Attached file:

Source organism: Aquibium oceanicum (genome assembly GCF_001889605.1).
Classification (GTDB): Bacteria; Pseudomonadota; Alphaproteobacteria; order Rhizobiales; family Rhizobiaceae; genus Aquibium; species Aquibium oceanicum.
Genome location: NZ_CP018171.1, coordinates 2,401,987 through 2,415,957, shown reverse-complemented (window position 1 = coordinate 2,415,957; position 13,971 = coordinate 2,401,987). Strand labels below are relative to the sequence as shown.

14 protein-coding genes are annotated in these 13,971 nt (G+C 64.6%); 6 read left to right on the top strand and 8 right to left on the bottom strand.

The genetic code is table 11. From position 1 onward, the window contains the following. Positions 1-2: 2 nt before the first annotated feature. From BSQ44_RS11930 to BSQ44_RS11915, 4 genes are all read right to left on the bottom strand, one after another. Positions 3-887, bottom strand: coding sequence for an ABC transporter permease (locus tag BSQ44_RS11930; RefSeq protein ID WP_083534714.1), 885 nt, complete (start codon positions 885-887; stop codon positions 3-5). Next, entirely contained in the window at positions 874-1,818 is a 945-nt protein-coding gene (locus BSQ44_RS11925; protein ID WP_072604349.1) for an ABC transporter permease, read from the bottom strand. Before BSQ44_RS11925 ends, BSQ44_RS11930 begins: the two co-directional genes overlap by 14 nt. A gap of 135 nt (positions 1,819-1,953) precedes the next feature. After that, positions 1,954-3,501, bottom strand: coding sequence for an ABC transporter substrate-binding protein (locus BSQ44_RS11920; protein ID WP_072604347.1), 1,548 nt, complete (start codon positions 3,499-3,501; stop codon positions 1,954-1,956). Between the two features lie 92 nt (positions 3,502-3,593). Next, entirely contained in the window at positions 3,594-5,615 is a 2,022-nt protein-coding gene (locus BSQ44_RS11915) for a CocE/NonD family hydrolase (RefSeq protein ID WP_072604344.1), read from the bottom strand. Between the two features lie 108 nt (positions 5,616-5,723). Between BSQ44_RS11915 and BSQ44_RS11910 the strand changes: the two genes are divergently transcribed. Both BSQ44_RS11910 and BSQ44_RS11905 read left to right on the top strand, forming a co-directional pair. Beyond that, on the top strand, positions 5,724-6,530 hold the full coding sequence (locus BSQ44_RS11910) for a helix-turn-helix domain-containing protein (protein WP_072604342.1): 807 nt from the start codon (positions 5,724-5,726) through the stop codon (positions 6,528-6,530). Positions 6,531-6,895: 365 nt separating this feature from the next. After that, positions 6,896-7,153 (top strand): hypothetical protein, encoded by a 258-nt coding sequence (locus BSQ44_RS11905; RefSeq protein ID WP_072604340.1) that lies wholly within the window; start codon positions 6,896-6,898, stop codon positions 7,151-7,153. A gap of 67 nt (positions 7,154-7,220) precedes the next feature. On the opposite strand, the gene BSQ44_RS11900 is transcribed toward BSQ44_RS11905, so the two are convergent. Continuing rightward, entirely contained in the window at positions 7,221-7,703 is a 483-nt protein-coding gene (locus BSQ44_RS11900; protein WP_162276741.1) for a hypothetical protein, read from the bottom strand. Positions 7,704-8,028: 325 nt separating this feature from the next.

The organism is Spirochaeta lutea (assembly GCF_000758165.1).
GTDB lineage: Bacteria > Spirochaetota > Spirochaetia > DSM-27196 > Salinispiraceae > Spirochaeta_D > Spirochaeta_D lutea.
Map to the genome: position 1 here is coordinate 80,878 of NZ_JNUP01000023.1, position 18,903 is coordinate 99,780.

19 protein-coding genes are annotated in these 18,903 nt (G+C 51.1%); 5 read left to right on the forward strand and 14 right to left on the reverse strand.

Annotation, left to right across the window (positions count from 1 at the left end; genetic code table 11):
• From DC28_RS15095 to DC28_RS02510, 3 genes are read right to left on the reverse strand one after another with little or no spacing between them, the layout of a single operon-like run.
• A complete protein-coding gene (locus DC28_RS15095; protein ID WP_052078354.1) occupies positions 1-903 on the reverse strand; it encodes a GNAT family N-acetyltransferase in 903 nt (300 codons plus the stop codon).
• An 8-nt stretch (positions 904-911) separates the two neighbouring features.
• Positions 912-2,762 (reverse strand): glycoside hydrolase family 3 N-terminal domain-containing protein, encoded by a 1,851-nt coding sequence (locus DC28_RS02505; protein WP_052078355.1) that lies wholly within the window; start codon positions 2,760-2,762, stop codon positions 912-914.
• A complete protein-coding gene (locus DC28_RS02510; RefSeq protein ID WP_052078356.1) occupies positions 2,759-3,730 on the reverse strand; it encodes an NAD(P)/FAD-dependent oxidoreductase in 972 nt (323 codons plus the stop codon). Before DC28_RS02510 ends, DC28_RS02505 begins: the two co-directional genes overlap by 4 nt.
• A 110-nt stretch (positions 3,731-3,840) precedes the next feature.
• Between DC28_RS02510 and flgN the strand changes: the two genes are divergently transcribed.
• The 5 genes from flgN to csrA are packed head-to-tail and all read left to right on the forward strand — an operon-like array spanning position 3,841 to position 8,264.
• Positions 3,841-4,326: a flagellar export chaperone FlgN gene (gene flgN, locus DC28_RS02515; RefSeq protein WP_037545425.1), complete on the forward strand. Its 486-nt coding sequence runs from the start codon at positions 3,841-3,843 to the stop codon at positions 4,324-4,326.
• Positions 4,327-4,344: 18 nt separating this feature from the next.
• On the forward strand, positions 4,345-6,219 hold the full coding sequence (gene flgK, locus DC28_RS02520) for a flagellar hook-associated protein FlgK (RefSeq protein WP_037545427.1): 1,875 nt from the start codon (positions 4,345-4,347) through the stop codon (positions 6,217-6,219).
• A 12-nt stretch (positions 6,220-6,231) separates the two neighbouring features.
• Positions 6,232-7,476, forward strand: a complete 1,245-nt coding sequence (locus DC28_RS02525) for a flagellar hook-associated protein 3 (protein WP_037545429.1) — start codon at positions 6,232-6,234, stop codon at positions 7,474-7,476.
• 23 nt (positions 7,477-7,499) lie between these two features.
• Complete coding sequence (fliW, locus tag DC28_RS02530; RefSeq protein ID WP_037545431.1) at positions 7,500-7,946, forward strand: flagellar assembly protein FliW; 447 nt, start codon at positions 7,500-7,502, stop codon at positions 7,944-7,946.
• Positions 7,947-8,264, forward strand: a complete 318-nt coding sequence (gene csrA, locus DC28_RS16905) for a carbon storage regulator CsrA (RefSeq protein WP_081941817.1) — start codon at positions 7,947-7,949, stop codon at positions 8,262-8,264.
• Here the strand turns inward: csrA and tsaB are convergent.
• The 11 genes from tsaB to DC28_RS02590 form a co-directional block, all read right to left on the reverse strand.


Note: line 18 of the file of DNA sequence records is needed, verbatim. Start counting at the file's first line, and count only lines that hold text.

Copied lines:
• The 5 genes from flgN to csrA are packed head-to-tail and all read left to right on the forward strand — an operon-like array spanning position 3,841 to position 8,264.